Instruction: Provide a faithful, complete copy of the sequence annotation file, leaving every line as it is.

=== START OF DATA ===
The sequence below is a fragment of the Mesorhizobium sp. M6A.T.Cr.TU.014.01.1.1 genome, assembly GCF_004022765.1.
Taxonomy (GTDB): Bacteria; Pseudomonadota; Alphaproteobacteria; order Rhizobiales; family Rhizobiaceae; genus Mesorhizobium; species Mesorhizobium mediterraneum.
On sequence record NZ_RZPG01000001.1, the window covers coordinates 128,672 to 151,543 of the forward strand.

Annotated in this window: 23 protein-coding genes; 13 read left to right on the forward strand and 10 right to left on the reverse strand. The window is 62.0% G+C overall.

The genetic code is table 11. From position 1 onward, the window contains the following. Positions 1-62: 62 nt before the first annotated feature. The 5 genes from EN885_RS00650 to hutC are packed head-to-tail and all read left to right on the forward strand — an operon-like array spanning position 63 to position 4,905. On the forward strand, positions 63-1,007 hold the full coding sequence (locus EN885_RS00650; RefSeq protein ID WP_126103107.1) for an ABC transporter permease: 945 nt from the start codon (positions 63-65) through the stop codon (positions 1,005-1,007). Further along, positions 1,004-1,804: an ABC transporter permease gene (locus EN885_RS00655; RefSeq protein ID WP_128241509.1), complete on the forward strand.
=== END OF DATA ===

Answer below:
The sequence below is a fragment of the Mesorhizobium sp. M6A.T.Cr.TU.014.01.1.1 genome, assembly GCF_004022765.1.
Taxonomy (GTDB): Bacteria; Pseudomonadota; Alphaproteobacteria; order Rhizobiales; family Rhizobiaceae; genus Mesorhizobium; species Mesorhizobium mediterraneum.
On sequence record NZ_RZPG01000001.1, the window covers coordinates 128,672 to 151,543 of the forward strand.

Annotated in this window: 23 protein-coding genes; 13 read left to right on the forward strand and 10 right to left on the reverse strand. The window is 62.0% G+C overall.

The genetic code is table 11. From position 1 onward, the window contains the following. Positions 1-62: 62 nt before the first annotated feature. The 5 genes from EN885_RS00650 to hutC are packed head-to-tail and all read left to right on the forward strand — an operon-like array spanning position 63 to position 4,905. On the forward strand, positions 63-1,007 hold the full coding sequence (locus EN885_RS00650; RefSeq protein ID WP_126103107.1) for an ABC transporter permease: 945 nt from the start codon (positions 63-65) through the stop codon (positions 1,005-1,007). Further along, positions 1,004-1,804: an ABC transporter permease gene (locus EN885_RS00655; RefSeq protein ID WP_128241509.1), complete on the forward strand.